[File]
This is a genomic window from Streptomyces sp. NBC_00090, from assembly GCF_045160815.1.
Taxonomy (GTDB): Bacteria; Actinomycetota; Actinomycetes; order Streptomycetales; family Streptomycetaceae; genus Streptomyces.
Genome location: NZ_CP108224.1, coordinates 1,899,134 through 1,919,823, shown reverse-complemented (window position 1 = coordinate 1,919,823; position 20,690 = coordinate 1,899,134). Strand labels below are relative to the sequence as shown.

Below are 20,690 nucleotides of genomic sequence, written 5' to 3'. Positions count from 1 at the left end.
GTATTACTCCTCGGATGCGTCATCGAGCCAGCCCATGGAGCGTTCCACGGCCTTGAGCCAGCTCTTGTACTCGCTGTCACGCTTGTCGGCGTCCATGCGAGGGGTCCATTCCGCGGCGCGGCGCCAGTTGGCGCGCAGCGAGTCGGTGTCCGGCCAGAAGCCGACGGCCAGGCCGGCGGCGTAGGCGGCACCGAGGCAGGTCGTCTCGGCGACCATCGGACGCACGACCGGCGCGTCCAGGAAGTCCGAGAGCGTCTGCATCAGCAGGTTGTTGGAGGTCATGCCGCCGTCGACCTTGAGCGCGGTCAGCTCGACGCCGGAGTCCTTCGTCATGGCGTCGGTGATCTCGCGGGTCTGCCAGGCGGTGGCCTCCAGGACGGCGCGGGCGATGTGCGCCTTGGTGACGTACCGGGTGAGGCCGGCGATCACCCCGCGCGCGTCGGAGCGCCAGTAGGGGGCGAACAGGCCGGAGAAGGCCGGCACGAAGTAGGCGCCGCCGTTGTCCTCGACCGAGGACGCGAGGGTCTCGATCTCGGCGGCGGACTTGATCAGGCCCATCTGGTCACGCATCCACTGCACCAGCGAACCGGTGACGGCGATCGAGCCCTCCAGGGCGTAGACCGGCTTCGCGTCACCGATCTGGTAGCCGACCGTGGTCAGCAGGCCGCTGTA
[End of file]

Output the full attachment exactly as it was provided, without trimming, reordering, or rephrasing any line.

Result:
This is a genomic window from Streptomyces sp. NBC_00090, from assembly GCF_045160815.1.
Taxonomy (GTDB): Bacteria; Actinomycetota; Actinomycetes; order Streptomycetales; family Streptomycetaceae; genus Streptomyces.
Genome location: NZ_CP108224.1, coordinates 1,899,134 through 1,919,823, shown reverse-complemented (window position 1 = coordinate 1,919,823; position 20,690 = coordinate 1,899,134). Strand labels below are relative to the sequence as shown.

Below are 20,690 nucleotides of genomic sequence, written 5' to 3'. Positions count from 1 at the left end.
GTATTACTCCTCGGATGCGTCATCGAGCCAGCCCATGGAGCGTTCCACGGCCTTGAGCCAGCTCTTGTACTCGCTGTCACGCTTGTCGGCGTCCATGCGAGGGGTCCATTCCGCGGCGCGGCGCCAGTTGGCGCGCAGCGAGTCGGTGTCCGGCCAGAAGCCGACGGCCAGGCCGGCGGCGTAGGCGGCACCGAGGCAGGTCGTCTCGGCGACCATCGGACGCACGACCGGCGCGTCCAGGAAGTCCGAGAGCGTCTGCATCAGCAGGTTGTTGGAGGTCATGCCGCCGTCGACCTTGAGCGCGGTCAGCTCGACGCCGGAGTCCTTCGTCATGGCGTCGGTGATCTCGCGGGTCTGCCAGGCGGTGGCCTCCAGGACGGCGCGGGCGATGTGCGCCTTGGTGACGTACCGGGTGAGGCCGGCGATCACCCCGCGCGCGTCGGAGCGCCAGTAGGGGGCGAACAGGCCGGAGAAGGCCGGCACGAAGTAGGCGCCGCCGTTGTCCTCGACCGAGGACGCGAGGGTCTCGATCTCGGCGGCGGACTTGATCAGGCCCATCTGGTCACGCATCCACTGCACCAGCGAACCGGTGACGGCGATCGAGCCCTCCAGGGCGTAGACCGGCTTCGCGTCACCGATCTGGTAGCCGACCGTGGTCAGCAGGCCGCTGTA